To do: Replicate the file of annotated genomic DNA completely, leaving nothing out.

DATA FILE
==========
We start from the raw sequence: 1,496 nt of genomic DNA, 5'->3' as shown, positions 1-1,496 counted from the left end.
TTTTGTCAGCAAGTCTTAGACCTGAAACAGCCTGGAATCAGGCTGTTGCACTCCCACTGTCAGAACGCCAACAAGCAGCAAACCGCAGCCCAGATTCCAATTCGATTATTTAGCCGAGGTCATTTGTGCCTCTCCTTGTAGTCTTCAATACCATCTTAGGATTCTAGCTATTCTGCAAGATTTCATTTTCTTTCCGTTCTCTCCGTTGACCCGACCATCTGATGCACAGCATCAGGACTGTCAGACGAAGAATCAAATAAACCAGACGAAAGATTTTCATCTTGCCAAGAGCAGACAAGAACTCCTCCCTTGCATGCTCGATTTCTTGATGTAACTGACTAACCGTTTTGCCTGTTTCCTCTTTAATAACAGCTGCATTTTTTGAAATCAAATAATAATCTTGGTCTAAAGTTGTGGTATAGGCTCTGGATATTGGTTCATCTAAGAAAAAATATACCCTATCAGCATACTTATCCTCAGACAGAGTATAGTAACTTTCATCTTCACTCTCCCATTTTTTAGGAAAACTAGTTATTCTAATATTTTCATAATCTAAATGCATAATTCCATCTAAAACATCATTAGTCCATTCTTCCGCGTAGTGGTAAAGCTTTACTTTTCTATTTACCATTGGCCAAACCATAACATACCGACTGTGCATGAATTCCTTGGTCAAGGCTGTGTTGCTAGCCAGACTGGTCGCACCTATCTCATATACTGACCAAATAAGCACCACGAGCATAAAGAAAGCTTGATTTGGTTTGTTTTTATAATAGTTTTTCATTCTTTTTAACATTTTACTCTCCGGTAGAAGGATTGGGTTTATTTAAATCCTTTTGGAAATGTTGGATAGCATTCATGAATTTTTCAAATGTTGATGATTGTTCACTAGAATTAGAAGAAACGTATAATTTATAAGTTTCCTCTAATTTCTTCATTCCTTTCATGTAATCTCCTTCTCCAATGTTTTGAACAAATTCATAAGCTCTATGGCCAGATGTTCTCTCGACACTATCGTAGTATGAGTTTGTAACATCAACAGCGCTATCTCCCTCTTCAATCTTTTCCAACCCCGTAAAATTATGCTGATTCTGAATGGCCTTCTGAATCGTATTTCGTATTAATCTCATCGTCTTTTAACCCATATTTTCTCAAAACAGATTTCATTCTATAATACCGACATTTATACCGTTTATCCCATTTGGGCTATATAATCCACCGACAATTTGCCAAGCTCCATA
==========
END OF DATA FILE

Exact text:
We start from the raw sequence: 1,496 nt of genomic DNA, 5'->3' as shown, positions 1-1,496 counted from the left end.
TTTTGTCAGCAAGTCTTAGACCTGAAACAGCCTGGAATCAGGCTGTTGCACTCCCACTGTCAGAACGCCAACAAGCAGCAAACCGCAGCCCAGATTCCAATTCGATTATTTAGCCGAGGTCATTTGTGCCTCTCCTTGTAGTCTTCAATACCATCTTAGGATTCTAGCTATTCTGCAAGATTTCATTTTCTTTCCGTTCTCTCCGTTGACCCGACCATCTGATGCACAGCATCAGGACTGTCAGACGAAGAATCAAATAAACCAGACGAAAGATTTTCATCTTGCCAAGAGCAGACAAGAACTCCTCCCTTGCATGCTCGATTTCTTGATGTAACTGACTAACCGTTTTGCCTGTTTCCTCTTTAATAACAGCTGCATTTTTTGAAATCAAATAATAATCTTGGTCTAAAGTTGTGGTATAGGCTCTGGATATTGGTTCATCTAAGAAAAAATATACCCTATCAGCATACTTATCCTCAGACAGAGTATAGTAACTTTCATCTTCACTCTCCCATTTTTTAGGAAAACTAGTTATTCTAATATTTTCATAATCTAAATGCATAATTCCATCTAAAACATCATTAGTCCATTCTTCCGCGTAGTGGTAAAGCTTTACTTTTCTATTTACCATTGGCCAAACCATAACATACCGACTGTGCATGAATTCCTTGGTCAAGGCTGTGTTGCTAGCCAGACTGGTCGCACCTATCTCATATACTGACCAAATAAGCACCACGAGCATAAAGAAAGCTTGATTTGGTTTGTTTTTATAATAGTTTTTCATTCTTTTTAACATTTTACTCTCCGGTAGAAGGATTGGGTTTATTTAAATCCTTTTGGAAATGTTGGATAGCATTCATGAATTTTTCAAATGTTGATGATTGTTCACTAGAATTAGAAGAAACGTATAATTTATAAGTTTCCTCTAATTTCTTCATTCCTTTCATGTAATCTCCTTCTCCAATGTTTTGAACAAATTCATAAGCTCTATGGCCAGATGTTCTCTCGACACTATCGTAGTATGAGTTTGTAACATCAACAGCGCTATCTCCCTCTTCAATCTTTTCCAACCCCGTAAAATTATGCTGATTCTGAATGGCCTTCTGAATCGTATTTCGTATTAATCTCATCGTCTTTTAACCCATATTTTCTCAAAACAGATTTCATTCTATAATACCGACATTTATACCGTTTATCCCATTTGGGCTATATAATCCACCGACAATTTGCCAAGCTCCATA